Hilary Bergsieker: Enhancing Classes with Live Feedback
Hilary Bergsieker, chatting with a student.
Written by Zahra Razavi, Special Projects (Teaching Stories), CTE.
“What is your relationship status?” asks Dr. Hilary Bergsieker in a lecture about relationships in her Social Psychology course. After making it clear that responding to this question is completely optional, and that responses are anonymous, Bergsieker asks this question using Top Hat, a classroom engagement technology developed in 2009 by two uWaterloo graduate students. After students answer, Bergsieker realizes that 20% of the individuals who responded have never been in a romantic relationship. With this new information about her students, Bergsieker tailors her lecture for that day. “I knew to talk more about family relationships and friendships, and make the lesson more relatable for these individuals,” states Bergsieker.
Making her lessons more relatable for her students is one of the many ways Bergsieker, an Assistant Professor in Psychology who joined the University of Waterloo in 2012, modifies her lessons in order to make them more effective. “I believe that a course’s framing influences students’ receptiveness to and engagement with its content,” Bergsieker explains.
Professor Bergsieker states that for her, a main concern in teaching is that it is often hard to gauge what the student response is after a long lecture in a large class. In order to solve this issue, Bergsieker collects feedback in class using multiple methods, and adjusts her lessons using this feedback. Because the Top Hat technology allows the instructor to ask several types of questions, Bergsieker uses this tool each lecture to collect thorough and rich information from her students, a task that would otherwise be very challenging in a class of 300. Using this information, she decides how much time she needs to spend on an idea, the depth to which she should delve into a subject, and which teaching strategies work best for each concept.
Having a live Top Hat discussion thread active during class is another method Bergsieker uses to collect feedback and adapt her lectures. Bergsieker explains that many students have expressed anxiety about commenting or asking questions in class, stating that they are concerned about what their peers might think of them. Not wanting this concern to prevent students from participating in her class, Bergsieker uses an anonymous discussion thread every lecture that is monitored by herself as well as a teaching assistant. Students have the ability to “endorse” a question asked by another student on the discussion thread, allowing Bergsieker to know which questions will be the most beneficial to answer in class.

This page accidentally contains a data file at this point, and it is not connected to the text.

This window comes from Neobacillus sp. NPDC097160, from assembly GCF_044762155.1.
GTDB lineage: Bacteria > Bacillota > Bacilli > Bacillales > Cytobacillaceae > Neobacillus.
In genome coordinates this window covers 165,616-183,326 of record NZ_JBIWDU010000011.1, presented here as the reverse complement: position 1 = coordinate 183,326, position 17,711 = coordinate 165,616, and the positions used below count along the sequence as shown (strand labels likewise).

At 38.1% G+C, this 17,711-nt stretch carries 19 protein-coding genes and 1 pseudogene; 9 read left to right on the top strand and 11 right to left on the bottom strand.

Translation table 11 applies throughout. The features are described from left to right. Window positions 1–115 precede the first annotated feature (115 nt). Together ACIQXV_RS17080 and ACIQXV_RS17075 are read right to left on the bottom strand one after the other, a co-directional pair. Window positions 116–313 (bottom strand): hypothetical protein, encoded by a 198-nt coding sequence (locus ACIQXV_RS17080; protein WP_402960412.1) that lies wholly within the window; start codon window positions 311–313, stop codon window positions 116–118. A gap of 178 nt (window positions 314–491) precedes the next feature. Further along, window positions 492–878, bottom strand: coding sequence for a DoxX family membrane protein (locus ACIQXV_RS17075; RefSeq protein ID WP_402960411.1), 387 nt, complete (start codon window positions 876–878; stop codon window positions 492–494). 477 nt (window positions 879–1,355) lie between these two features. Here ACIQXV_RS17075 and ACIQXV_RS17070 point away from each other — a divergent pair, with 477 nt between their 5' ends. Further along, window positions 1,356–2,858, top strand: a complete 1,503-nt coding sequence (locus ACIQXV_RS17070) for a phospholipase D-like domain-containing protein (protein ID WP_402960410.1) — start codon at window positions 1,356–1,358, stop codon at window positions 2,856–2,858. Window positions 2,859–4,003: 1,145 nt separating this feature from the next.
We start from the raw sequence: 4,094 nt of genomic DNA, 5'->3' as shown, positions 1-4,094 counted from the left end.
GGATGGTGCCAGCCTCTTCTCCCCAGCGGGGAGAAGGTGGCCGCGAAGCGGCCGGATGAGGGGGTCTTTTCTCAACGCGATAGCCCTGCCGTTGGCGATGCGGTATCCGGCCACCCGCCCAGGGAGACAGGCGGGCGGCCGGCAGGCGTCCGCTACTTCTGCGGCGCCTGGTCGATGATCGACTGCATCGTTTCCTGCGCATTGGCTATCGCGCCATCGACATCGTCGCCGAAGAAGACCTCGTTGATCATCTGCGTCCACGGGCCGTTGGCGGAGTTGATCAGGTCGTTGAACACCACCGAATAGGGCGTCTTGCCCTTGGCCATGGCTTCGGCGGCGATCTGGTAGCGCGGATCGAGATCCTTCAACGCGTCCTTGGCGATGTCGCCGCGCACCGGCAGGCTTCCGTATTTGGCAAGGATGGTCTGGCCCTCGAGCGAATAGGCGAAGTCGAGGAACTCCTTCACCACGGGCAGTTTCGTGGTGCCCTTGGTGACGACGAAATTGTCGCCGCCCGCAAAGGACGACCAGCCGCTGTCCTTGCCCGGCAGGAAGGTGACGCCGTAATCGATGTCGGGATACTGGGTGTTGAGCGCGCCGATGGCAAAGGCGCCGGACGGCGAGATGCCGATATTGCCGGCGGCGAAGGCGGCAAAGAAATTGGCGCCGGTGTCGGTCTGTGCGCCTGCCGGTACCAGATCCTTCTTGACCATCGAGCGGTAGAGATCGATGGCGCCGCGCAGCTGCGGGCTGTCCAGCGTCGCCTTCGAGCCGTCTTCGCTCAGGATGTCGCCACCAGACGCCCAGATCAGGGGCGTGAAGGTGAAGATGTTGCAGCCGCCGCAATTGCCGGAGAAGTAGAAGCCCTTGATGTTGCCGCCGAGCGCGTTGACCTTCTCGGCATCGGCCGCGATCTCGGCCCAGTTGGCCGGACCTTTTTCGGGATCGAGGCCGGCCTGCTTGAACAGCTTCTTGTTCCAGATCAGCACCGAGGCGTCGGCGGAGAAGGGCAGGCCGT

Students express high levels of satisfaction with Bergsieker’s efforts to increase their engagement, and to incorporate their feedback into her classes. One student states, “Professor Bergsieker was amazing. She really put a lot of effort into the presentation of the material, and she was able to get the class involved in the discussion. I’ve never seen a psych class this large have so much involvement. She was great at provoking discussion.”
Another concern stated by Bergsieker is that students often defer their weekly readings to the last minute, resulting in them being overwhelmed by an overly large reading load the night before an examination. In order to prevent this accumulation of readings, Bergsieker asks a number of questions exclusively from the readings during class using Top Hat. She explains that these questions only account for a very small percentage of their final grade; however, this approach does provide an incentive for students to complete their readings on time.
Dr. Bergsieker’s passion for her field is evident to her students. She strives to make the content of her course relatable to them and applicable to their lives, and to have her students appreciate social psychology as a science. As a student in her Social Psychology course noted, “Dr. Bergsieker’s use of technology in class helps her be responsive to student needs and interests. It creates an effective feedback loop that really enhances the course.”
Read more Teaching Stories
CTE has developed more than 100 Teaching Tips. Each one is a succinct document that conveys useful ideas and practical methods for effective teaching. Some of the Teaching Tips that are relevant to the strategies mentioned in this Teaching Story include the following: